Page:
In this installment of the Risk Management Guide, Shon Harris describes the roles and responsibilities of an information risk management team.
In the rest of the series we will be walking through the different steps as they are presented
Each organization is different in its size, security posture requirements and security budget. One organization may have an individual responsible for IRM or a team that works in a coordinated manner. Regardless, the overall goal of IRM is to ensure that the company is protected in the most cost-effective manner. This goal can be accomplished only if the following components are in place:
- An established risk acceptance level provided by senior management
- Documented risk assessment, and control processes and procedures
- Procedures for identifying and mitigating risks
- Appropriate resource and fund allocation from senior management
- Contingency plans where assessments indicate that they are necessary
- Security-awareness training for all staff members associated with information assets
- Ability to establish improvement (or risk mitigation) teams in specific areas when necessary
- Mapping of legal and regulation compliancy requirements to control and implementation requirements
- Development of metrics and performance indicators to be able to measure and manage various types of risks
- Ability to identify and assess new risks as the environment and company changes
- Integration of IRM and the organization's change control process to ensure that changes do not introduce new vulnerabilities
The IRM team, in most cases, is not made up of employees with the dedicated task of risk management. It consists of people who already have a full-time job in the company and are now tasked with something else. Thus, senior management support is necessary so that proper resource allocation can take place.
The IRM team consists of individuals from different business units throughout the organization. The team needs to understand the company and associated risks from different perspectives to ensure that nothing is accidentally missed. For example, if all of the team members are from IT then the IRM team will only focus on IT risks.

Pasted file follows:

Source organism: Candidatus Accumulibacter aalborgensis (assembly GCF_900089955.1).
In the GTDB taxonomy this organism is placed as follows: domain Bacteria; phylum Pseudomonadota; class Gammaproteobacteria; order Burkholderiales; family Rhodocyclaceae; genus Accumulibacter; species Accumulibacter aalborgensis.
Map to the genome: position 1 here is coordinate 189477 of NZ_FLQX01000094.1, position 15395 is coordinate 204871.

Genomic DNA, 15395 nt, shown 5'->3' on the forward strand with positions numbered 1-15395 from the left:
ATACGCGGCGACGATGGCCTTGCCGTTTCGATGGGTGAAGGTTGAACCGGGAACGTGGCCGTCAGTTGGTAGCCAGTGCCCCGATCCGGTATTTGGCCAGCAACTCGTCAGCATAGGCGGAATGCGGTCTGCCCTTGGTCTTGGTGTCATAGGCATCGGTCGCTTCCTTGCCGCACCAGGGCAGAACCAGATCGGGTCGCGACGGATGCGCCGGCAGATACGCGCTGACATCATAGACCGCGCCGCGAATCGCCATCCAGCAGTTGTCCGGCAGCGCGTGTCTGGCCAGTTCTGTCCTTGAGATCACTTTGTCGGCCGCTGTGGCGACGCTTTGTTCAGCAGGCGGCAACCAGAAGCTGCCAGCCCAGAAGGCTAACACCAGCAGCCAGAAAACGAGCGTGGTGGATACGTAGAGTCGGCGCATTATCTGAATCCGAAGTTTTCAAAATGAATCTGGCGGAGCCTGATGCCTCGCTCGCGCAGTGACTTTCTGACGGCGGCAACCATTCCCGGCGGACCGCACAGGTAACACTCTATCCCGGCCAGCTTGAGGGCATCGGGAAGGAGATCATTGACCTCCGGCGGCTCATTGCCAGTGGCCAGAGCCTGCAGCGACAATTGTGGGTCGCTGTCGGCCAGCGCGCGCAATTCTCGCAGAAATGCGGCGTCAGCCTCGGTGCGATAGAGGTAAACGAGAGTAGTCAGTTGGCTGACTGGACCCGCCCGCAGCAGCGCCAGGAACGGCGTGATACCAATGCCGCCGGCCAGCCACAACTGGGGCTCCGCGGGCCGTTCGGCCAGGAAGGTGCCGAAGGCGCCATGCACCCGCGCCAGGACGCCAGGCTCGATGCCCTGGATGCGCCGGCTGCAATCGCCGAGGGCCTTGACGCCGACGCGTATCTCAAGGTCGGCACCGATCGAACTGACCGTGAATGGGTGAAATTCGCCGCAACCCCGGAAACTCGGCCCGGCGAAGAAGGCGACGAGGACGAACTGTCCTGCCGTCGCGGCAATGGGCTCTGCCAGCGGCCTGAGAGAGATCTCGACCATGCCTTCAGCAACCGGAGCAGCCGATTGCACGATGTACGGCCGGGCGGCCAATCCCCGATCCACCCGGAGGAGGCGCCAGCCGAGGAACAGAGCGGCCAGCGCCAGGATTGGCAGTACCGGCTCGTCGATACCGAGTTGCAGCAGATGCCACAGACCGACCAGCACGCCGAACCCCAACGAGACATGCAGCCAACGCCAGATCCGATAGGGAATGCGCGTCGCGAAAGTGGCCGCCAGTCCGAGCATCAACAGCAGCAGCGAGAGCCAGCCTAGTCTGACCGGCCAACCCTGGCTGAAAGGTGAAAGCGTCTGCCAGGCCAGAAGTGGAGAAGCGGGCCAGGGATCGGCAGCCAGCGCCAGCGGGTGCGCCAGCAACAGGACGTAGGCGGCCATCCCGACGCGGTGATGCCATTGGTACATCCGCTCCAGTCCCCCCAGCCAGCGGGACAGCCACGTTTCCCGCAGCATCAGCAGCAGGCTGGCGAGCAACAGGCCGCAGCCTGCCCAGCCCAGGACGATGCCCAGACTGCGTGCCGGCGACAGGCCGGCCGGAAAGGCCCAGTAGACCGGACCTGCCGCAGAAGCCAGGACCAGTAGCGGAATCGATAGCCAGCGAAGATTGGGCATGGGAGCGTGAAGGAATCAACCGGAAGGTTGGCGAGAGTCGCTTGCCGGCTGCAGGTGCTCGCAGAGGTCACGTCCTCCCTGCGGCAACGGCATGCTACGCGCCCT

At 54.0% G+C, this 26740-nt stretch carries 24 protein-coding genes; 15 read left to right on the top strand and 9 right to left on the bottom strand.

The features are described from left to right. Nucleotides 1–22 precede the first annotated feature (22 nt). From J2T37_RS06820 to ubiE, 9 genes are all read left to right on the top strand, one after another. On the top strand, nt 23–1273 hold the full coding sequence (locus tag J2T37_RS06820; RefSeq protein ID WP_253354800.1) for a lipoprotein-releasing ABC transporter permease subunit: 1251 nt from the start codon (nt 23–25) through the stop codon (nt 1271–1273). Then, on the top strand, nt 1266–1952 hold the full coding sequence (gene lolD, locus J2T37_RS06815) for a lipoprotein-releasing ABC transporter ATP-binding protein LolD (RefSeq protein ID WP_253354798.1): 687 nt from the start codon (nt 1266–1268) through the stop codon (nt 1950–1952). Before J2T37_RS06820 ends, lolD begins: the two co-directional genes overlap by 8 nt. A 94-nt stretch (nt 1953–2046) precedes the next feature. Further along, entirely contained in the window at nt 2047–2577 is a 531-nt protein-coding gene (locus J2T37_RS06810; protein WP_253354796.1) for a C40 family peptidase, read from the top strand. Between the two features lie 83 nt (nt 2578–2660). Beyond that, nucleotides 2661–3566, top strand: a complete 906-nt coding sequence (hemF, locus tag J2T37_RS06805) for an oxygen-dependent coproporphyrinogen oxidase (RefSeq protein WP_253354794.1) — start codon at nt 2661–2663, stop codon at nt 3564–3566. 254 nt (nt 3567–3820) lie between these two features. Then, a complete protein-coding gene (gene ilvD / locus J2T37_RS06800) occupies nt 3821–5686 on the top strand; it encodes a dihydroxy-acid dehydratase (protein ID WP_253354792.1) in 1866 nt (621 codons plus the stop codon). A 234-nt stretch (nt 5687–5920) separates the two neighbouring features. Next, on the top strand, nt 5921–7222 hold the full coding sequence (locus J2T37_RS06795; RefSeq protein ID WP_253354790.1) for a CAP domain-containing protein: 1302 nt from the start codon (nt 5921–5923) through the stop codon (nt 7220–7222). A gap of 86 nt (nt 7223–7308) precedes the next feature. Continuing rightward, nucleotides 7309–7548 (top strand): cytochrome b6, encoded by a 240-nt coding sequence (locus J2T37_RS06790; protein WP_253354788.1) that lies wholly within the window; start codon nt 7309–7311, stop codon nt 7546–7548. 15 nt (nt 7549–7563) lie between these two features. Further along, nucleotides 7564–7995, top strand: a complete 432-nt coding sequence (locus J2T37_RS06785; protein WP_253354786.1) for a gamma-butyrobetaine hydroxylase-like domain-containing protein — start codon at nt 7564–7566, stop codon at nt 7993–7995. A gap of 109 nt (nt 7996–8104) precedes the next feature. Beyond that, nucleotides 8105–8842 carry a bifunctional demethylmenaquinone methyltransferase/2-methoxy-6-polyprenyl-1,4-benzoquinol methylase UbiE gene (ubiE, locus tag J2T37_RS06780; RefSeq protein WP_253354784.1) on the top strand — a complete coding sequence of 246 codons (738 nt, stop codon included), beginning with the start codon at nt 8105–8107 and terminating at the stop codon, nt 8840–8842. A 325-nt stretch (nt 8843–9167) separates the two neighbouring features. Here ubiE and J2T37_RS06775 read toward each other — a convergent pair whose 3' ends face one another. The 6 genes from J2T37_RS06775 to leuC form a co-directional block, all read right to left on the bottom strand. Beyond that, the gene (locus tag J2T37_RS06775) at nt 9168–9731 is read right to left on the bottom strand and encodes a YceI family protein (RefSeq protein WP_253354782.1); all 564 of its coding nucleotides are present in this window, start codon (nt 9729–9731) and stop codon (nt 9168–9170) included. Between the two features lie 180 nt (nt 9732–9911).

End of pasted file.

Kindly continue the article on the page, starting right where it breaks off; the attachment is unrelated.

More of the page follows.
The team members also need to be at the "right level" within the organization. This usually means business unit managers because they understand issues at a higher level compared to a worker bee who lacks a holistic view of the business unit and cannot understand the full ramifications of certain risks. Many times managers will send a lower end worker in their place for IRM meetings because of busy schedules or a lack of interest. This usually degrades the IRM team's quality of insight and performance.
Of course, all teams need a leader, and IRM is no different. One individual should be singled out to run this rodeo and, in larger organizations, this person should be spending 50-to-70% of their time in this role. The IRM team leader is a manager who acts as the liaison between the team and executive management. This person is responsible for keeping the executive management, and possibly the board members, up to date on the company's current risk level. While the team leader is responsible for asking for funds and garnering support for new risk mitigation initiatives, management needs to dedicate funds for this person to have the necessary training and risk analysis tools to ensure that it is a successful endeavor. Many larger organizations are creating a role called the Risk Officer. This person is responsible for understanding a large range of risks to the company -- not just information security risks -- and advising executive management on business decisions.
The IRM team meets at least quarterly. The team reviews internal and external audit results, results from on-going risk and vulnerability assessments, and discusses upcoming changes that the company faces. The company should also set up a communication structure to ensure that the IRM team is aware of newly recognized risks. This means that when people within different departments recognize new vulnerabilities or risks, they know who to report them to. The IRM team members should be highly visible and accessible to other employees. The IRM policy and IRM team member contact information should be available via the company intranet.
RISK MANAGEMENT GUIDE
Introduction: Understanding risk
An overview of the risk management process
How to define an acceptable level of risk
How to write an information risk management policy
How to implement an effective risk management team
Information risk management: Defining the scope, methodology and tools
How to conduct a risk analysis
How to deal with risk
About the author
Shon Harris is a CISSP, MCSE and President of Logical Security, a firm specializing in security educational and training tools. Shon is a former engineer in the Air Force's Information Warfare unit, a security consultant and an author. She has authored two best selling CISSP books, including CISSP All-in-One Exam Guide, and was a contributing author to the book Hacker's Challenge. Shon is also the co-author of Gray Hat Hacking: The Ethical Hacker's Handbook.
This was first published in April 2006